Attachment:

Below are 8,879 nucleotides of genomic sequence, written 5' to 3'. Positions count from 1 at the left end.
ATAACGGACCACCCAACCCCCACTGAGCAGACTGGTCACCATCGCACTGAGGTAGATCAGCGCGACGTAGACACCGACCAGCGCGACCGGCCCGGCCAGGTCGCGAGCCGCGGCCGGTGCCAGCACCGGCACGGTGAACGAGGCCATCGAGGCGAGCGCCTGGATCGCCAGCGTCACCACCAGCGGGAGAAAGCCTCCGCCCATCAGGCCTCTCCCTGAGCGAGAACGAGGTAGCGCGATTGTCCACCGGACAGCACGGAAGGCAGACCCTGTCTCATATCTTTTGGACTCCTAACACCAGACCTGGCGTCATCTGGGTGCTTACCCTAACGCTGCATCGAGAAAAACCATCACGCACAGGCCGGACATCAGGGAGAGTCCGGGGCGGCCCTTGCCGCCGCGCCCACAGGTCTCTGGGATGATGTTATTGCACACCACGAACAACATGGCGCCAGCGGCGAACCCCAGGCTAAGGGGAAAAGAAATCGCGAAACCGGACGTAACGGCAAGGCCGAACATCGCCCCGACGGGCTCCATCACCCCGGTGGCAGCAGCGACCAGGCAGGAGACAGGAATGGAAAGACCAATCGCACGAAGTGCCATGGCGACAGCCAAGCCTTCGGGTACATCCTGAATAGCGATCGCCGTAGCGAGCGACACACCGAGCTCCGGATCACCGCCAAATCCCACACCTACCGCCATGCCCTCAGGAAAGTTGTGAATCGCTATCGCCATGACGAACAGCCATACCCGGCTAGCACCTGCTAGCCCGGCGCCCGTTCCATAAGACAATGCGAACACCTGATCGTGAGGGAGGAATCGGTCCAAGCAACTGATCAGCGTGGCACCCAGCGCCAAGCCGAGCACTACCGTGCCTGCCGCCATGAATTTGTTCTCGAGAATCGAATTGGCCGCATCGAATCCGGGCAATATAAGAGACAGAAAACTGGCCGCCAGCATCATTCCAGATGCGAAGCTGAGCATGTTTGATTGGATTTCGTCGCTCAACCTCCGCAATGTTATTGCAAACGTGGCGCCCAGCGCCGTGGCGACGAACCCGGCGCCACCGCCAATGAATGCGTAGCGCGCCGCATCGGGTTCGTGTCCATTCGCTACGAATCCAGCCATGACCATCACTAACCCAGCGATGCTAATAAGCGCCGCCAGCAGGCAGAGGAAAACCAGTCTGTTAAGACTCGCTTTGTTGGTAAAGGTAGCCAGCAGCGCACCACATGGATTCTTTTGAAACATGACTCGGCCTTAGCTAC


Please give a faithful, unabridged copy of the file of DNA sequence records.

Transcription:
Below are 8,879 nucleotides of genomic sequence, written 5' to 3'. Positions count from 1 at the left end.
ATAACGGACCACCCAACCCCCACTGAGCAGACTGGTCACCATCGCACTGAGGTAGATCAGCGCGACGTAGACACCGACCAGCGCGACCGGCCCGGCCAGGTCGCGAGCCGCGGCCGGTGCCAGCACCGGCACGGTGAACGAGGCCATCGAGGCGAGCGCCTGGATCGCCAGCGTCACCACCAGCGGGAGAAAGCCTCCGCCCATCAGGCCTCTCCCTGAGCGAGAACGAGGTAGCGCGATTGTCCACCGGACAGCACGGAAGGCAGACCCTGTCTCATATCTTTTGGACTCCTAACACCAGACCTGGCGTCATCTGGGTGCTTACCCTAACGCTGCATCGAGAAAAACCATCACGCACAGGCCGGACATCAGGGAGAGTCCGGGGCGGCCCTTGCCGCCGCGCCCACAGGTCTCTGGGATGATGTTATTGCACACCACGAACAACATGGCGCCAGCGGCGAACCCCAGGCTAAGGGGAAAAGAAATCGCGAAACCGGACGTAACGGCAAGGCCGAACATCGCCCCGACGGGCTCCATCACCCCGGTGGCAGCAGCGACCAGGCAGGAGACAGGAATGGAAAGACCAATCGCACGAAGTGCCATGGCGACAGCCAAGCCTTCGGGTACATCCTGAATAGCGATCGCCGTAGCGAGCGACACACCGAGCTCCGGATCACCGCCAAATCCCACACCTACCGCCATGCCCTCAGGAAAGTTGTGAATCGCTATCGCCATGACGAACAGCCATACCCGGCTAGCACCTGCTAGCCCGGCGCCCGTTCCATAAGACAATGCGAACACCTGATCGTGAGGGAGGAATCGGTCCAAGCAACTGATCAGCGTGGCACCCAGCGCCAAGCCGAGCACTACCGTGCCTGCCGCCATGAATTTGTTCTCGAGAATCGAATTGGCCGCATCGAATCCGGGCAATATAAGAGACAGAAAACTGGCCGCCAGCATCATTCCAGATGCGAAGCTGAGCATGTTTGATTGGATTTCGTCGCTCAACCTCCGCAATGTTATTGCAAACGTGGCGCCCAGCGCCGTGGCGACGAACCCGGCGCCACCGCCAATGAATGCGTAGCGCGCCGCATCGGGTTCGTGTCCATTCGCTACGAATCCAGCCATGACCATCACTAACCCAGCGATGCTAATAAGCGCCGCCAGCAGGCAGAGGAAAACCAGTCTGTTAAGACTCGCTTTGTTGGTAAAGGTAGCCAGCAGCGCACCACATGGATTCTTTTGAAACATGACTCGGCCTTAGCTAC